but Lasix is not affecting the countercurrent mechanism, so, one of the questions that we have,
some of our students have had real problems answering the question.
So, I wanna be very clear that it uses the countercurrent mechanism but it’s not actually affecting it.
The countercurrent mechanism may be affected in the long run when people have severe electrolyte abnormalities.
Hydrochlorothiazide is in the category of thiazide diuretics.
As you can tell, I’m going down the nephron and that’s how I’m listing the drugs but in terms of importance,
even though this is fourth on my list, it is the most important class of drugs in the diuretics
and the reason why is because it is usually the first line agent that we use in the treatment of hypertension
and these are often first line agents in the treatment of hypervolemia.
They’re generally a milder form of diuretics, so, they’re not as strong as the loops.
They’re often used as a combination to ACE inhibitors and the angiotensin receptor blockers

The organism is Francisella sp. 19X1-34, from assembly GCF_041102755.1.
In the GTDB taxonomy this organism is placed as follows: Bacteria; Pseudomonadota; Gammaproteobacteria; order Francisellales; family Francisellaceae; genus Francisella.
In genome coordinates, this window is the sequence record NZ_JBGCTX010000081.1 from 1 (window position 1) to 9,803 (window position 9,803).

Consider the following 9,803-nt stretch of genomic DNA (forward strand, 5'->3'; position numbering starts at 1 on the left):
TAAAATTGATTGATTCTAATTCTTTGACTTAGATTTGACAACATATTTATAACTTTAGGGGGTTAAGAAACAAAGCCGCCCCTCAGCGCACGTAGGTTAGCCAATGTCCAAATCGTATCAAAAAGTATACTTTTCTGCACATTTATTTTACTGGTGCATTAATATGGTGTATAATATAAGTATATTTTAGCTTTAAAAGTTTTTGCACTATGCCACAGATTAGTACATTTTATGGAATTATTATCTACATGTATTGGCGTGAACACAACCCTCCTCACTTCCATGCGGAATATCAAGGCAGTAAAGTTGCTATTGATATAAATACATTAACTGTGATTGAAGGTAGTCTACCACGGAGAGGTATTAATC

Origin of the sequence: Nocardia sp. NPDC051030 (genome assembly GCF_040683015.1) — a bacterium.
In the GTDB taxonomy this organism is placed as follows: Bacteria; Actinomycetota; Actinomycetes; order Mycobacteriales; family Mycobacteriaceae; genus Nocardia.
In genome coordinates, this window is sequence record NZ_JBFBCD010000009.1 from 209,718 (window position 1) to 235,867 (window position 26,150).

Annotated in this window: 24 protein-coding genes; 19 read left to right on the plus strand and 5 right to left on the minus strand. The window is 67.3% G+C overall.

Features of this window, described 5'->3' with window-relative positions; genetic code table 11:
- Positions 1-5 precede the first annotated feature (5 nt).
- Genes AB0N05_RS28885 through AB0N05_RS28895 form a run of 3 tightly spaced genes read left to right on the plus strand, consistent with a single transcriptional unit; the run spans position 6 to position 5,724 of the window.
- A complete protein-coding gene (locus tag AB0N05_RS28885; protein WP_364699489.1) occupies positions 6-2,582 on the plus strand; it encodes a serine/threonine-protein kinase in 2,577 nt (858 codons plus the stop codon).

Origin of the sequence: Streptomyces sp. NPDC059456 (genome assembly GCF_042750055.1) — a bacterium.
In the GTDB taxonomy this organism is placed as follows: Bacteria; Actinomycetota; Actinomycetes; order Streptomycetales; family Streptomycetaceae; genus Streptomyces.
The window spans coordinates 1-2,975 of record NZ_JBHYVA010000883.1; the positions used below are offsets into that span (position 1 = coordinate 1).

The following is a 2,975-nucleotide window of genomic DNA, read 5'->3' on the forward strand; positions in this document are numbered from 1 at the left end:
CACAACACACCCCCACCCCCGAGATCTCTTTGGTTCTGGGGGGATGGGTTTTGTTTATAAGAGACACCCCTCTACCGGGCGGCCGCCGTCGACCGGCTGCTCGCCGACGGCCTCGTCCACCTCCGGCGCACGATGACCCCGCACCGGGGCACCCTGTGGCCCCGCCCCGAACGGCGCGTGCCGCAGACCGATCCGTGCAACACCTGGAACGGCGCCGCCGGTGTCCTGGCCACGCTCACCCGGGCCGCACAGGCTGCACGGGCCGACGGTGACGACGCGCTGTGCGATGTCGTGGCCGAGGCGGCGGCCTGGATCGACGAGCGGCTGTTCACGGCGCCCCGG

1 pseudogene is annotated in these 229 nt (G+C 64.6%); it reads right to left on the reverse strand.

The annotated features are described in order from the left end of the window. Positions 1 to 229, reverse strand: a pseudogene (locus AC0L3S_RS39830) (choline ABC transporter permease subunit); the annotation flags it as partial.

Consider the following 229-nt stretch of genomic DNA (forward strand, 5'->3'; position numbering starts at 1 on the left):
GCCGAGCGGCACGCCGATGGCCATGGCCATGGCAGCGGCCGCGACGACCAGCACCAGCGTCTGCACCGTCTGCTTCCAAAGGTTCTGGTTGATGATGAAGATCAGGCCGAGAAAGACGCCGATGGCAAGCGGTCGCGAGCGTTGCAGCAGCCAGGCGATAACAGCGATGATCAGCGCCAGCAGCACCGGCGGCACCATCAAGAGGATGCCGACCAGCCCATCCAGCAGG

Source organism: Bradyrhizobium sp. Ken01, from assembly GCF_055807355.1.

and they’re actually given as a combination pill.
Indapamide is purported to be better tolerate then say hydrochlorothiazide.
I’m not entirely sure that that’s true but there are a lot of people who are suggesting that.
There are other drugs as well, so, Metolazone for example can be given in acute situations
and we have something called the metolazone mix.
The metolazone mix is when you take say five milligrams of metolazone, you give it to the patient,
and then, about a half hour later, you give Lasix and you get a profound diuresis
because you get super loading of the nephron so there’s a very powerful synergistic effect between the two agents.
Amiloride is another type of diuretic. It comes in the category of the potassium sparing diuretics.
So, you can see that instead of working in the distal convoluted tubule,
you’re actually going to have effects in the collecting ducts or in the high collecting duct.
It inhibits sodium reabsorption in that collecting tubule, allowing sodium,
and other - and water and other solutes to be excreted.
Now, there are several channels that we have to be aware of in the collecting duct.
There’s the ENAC or the Epithelial Sodium Channel.
There the NHE1 or the Sodium Hydrogen antiporter.
This is important in heart failure and we will be talking about that later.
And there is the ASIC or the Acid-sensing ion channel.
And, so, when you talk about Amiloride, you’re seeing an effect on all three of these different types of ports.
So, it’s important to recognize that the complex mechanism of Amiloride will allow us